L.t/ D long-term trend;

(5.4)

W .t/ D random fluctuations:

(5.5)

The seasonal component is periodic, i.e., S.t C kTS / D S.t/, for all integers k,
where TS is the period (which is either 24 hour or 1 week). Before we can consider how to estimate the seasonal (and trend) components of the traffic, we must

2

www.abs.gov.au

5

Robust Network Planning

147

model these components.3 At the most basic level, consider the traffic to consist
of two components, a time varying (but deterministic) mean m.t/ and a stochastic
component W .t/. At this level we could construct the traffic by addition or multiplication of these components (both methods are used in econometric and census
data). However, in traffic data, a more appropriate model [43, 56] is
x.t/ D m.t/ C

p

am.t/ W .t/;

(5.6)

where a is called the peakedness of the traffic, W .t/ is a stochastic process with
zero mean, and unit variance, and x.t/ represents the average rate of some traffic
(say a particular traffic matrix element) at time t. More highly aggregated traffic is
smoother, and consequently would have a smaller value for a. The reason for this
choice of model lies in the way network traffic behaves when aggregated. When
multiple flows are aggregated onto a non-congested link, we should expect them to
obey the same model (though perhaps with different parameters). Our model has
this property: for instance, take N traffic streams xi with mean mi , peakedness ai ,
and stochastic components, which are independent realizations of a (zero mean, unit
variance) Gaussian process. The multiplexed traffic stream is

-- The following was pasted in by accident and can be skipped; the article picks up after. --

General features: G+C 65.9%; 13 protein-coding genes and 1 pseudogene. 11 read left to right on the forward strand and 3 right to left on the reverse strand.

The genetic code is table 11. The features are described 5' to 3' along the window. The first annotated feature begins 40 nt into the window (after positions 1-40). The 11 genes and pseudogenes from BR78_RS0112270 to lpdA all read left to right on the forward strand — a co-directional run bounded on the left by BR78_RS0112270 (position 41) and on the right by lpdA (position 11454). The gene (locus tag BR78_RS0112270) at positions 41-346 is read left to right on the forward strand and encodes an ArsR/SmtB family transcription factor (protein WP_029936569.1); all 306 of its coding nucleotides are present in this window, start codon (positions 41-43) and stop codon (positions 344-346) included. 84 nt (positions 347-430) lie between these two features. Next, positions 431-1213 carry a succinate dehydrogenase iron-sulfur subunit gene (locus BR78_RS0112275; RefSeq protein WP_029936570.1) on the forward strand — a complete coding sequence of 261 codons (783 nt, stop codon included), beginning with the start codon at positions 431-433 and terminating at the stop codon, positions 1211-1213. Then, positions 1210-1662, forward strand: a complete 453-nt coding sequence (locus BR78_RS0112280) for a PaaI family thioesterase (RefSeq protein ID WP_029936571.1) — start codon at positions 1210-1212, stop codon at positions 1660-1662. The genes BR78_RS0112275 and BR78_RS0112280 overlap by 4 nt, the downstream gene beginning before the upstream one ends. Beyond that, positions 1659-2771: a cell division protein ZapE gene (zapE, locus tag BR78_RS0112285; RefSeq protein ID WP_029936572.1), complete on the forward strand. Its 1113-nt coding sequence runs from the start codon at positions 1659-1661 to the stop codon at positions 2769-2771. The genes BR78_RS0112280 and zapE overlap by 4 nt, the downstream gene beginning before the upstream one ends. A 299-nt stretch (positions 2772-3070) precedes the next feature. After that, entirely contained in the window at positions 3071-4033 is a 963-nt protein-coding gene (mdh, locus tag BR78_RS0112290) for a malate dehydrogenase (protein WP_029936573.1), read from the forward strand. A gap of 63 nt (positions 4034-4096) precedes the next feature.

xD

N
X
i D1

mi C

N
X
p

ai mi Wi :

(5.7)

i D1

P
The mean of the new process is m D N
i D1 mi , and the peakedness (derived from
PN
1
the variance) is a D m i D1 ai mi , which is a weighted average of the component
peakednesses. The relative variance becomes
Vx D Varfxg=Efxg D

N
1 X
ai mi :
m2

(5.8)

i D1

If we take identical streams, then the relative variance decreases as we multiplex
more together, which is to be expected. The result is that in network traffic the
level of aggregation is important in determining the relative variance: more highly
aggregated traffic exhibits less random behavior. The data in Fig. 5.3 from AT&T
shows an aggregate of a very large number of customers (an entire PoP of one of
North America’s largest networks). The consequence is that we can see the traffic is
very smooth. In contrast the traffic shown in Fig. 5.2 is much less aggregated, and
shows more random fluctuations.
The model described above is not perfect (none are), but it is useful because it
(i) allows us to calculate variances for aggregated traffic streams in a consistent way
and to use these when planning our network, and (ii) its parameters are relatively

3

The reader should beware of methods, which do not explicitly model the data, because in these
methods there is often an implicit model.

148

M. Roughan

easy to measure, and therefore to use in traffic analysis. To do so, however, we find
it useful to spilt the mean m.t/ into the cyclic component (which we denote S.t/)
and the long-term trend L.t/ by taking the product
m.t/ D L.t/S.t/:

(5.9)

We combine the two components through a product because as the overall load
increases the range of variation in the size of cycles also increases. When estimating
parameters of our models, it is important to allow for unusual or anomalous events,
for instance, a Denial of Service (DoS) attack. These events are rare (we hope), but it
is important to separate them from the normal traffic. Such terms can sometimes be
very large, but we do not plan network capacity to carry DoS attacks! The network is
planned around the paying customers. We separate them by including an impulsive
term, I.t/, in the model, so that the complete model is
x.t/ D L.t/S.t/ C

p

aL.t/S.t/ W .t/ C I.t/:

(5.10)

We will further discuss this model in Section 5.4, where we will consider how to
estimate its parameters, and to use it in prediction.